In the new semester, we are striving to continue our efforts in local schools and in the community. We will continue to strengthen our partnership with Robinson Middle School and we hope to find new ways to assist in classroom now that their astronomy unit is over. We additionally will continue searching for more schools to assist with astronomy and physics education. We are hoping to continue hosting star parties and are looking forward to expanding our relationship with the North Shore Amateur Astronomy Club (NSAAC). I look forward to being able to write more posts in the future about everything we do this semester.
A cold night in October 2015 was the first Star Party we had at the Schueller Observatory. I was not sure what to expect, considering I had never been to an observatory prior to this, and I’m new to studying the stars. Nonetheless, I was amazed. Not only is there just a 14″ Celestron telescope, but there is a computer program hooked up to it so we can pinpoint certain stars, moons, galaxies, and more without having to use our own eyes all the time. Granted, we have to calibrate the program before we can use it.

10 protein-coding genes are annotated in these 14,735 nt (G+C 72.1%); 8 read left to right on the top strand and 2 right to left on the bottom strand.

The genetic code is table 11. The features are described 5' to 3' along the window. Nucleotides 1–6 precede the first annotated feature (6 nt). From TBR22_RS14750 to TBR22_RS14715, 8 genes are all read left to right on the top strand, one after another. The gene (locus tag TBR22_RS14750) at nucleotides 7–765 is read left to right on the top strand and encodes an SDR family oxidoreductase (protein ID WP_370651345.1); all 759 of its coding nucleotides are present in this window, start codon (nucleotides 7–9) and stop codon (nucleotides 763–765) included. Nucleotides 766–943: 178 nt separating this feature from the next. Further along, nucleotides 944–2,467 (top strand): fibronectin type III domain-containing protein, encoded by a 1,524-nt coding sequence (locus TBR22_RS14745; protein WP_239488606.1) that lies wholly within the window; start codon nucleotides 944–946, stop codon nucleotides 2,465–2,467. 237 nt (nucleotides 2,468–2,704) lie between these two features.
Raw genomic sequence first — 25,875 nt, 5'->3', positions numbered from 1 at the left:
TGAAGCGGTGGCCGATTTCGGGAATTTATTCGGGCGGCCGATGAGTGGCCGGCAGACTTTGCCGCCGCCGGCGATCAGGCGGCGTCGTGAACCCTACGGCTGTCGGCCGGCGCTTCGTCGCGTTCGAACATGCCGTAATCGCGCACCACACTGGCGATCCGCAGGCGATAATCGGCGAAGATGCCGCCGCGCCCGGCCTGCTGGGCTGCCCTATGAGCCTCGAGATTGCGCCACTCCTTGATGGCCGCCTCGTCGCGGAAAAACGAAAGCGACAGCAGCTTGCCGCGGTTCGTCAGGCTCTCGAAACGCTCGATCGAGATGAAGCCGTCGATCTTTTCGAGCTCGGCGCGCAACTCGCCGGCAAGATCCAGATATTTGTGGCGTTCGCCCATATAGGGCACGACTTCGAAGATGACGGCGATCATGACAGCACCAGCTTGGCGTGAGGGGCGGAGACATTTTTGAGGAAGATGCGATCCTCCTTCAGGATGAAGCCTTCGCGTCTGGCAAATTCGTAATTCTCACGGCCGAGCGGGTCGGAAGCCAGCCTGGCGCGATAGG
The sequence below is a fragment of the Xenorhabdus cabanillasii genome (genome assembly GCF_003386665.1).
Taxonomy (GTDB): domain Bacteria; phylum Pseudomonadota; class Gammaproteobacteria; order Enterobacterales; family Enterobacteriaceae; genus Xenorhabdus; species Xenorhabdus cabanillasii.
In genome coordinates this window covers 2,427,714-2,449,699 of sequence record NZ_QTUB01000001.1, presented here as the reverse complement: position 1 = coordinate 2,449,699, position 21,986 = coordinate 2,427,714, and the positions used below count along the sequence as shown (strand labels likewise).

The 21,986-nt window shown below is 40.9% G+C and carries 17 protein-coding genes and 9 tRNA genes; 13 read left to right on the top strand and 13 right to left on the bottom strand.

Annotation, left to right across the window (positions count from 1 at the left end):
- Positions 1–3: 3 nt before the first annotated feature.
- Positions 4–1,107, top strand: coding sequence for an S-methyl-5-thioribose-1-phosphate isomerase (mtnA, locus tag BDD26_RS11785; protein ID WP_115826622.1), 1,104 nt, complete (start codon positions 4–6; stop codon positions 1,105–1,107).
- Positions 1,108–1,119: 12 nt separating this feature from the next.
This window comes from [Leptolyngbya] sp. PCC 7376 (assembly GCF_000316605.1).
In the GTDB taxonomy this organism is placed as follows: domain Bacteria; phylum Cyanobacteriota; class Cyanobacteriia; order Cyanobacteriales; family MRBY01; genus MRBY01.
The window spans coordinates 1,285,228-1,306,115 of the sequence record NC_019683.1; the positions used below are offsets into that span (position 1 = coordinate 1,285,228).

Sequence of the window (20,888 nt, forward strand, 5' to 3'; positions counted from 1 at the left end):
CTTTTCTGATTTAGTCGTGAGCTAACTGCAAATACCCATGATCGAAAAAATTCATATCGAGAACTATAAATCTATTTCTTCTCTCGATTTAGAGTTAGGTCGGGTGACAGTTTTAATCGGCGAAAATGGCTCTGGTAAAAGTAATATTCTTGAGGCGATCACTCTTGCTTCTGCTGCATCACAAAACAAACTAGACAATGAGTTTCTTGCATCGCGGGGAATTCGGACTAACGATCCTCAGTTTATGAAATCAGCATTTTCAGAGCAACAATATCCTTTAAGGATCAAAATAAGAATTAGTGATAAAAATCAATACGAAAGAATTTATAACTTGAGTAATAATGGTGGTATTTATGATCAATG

We also had smaller telescopes outside the observatory because there was way too many people present to all fit in the observatory. If we are lucky, we can fit 6 or 7 people in the “outside” portion of the observatory with the telescope, and 2 or 3 more in the heated room with the computer monitors. This night, we had over 25 people, so we had to rotate between exploring the night sky with the Schueller observatory and using the small telescopes in the yard.
I spent most of my time looking at the Moon, since it was the clearest thing in the sky, and the closest to us. It wasn’t a full moon, but it was still about 80 percent visible (obviously 80 percent of the possibly visible portion of the moon, not 80 percent of the entire moon). These two pictures were taken with my iPhone 6 Plus through the eyepiece of one of the small telescopes that were in the yard. They came out a lot better than expected. Hopefully I can get more pictures of more objects on the sky. For now, enjoy these.
Location: Chelmsford, MA Telescope: C14
We have adjust the camera focal length as 3.91m.
Aperature diameter 35.6cm
Binning factor in height and width is 2X2
CCD temperature ~-20
Airmass of the telescope: 1.5
With exposure time as 2s, we took the picture for ‘Tycho 3156:1799′(RA 20:21:35.192 DEC +40:26:04.7).
The 1st pic shown here is the RGB image of Tycho 3156_1799 by combining the red, green and blue image together. 2nd one is with the filter ‘clear’.
It’s V405 CYG observed in 2003-10-13 19:26 with no-filter which is shown in the figure 3.
From the Tycho, SAO and GCVS catolog, its properties are:
Luminosity: 0.64 ± 0.52 times that of the sun
Absolute magnitude: 5.29 ± 0.89
Distance: 45 ± 19 parsecs (148 ± 61 light-years)
Slow irregular star of spectral type K or later
Photometric band: P
Maximum magnitude: 10.0
Spectral type: M6.5
I think this blog is a great idea, and it will be very helpful going forward.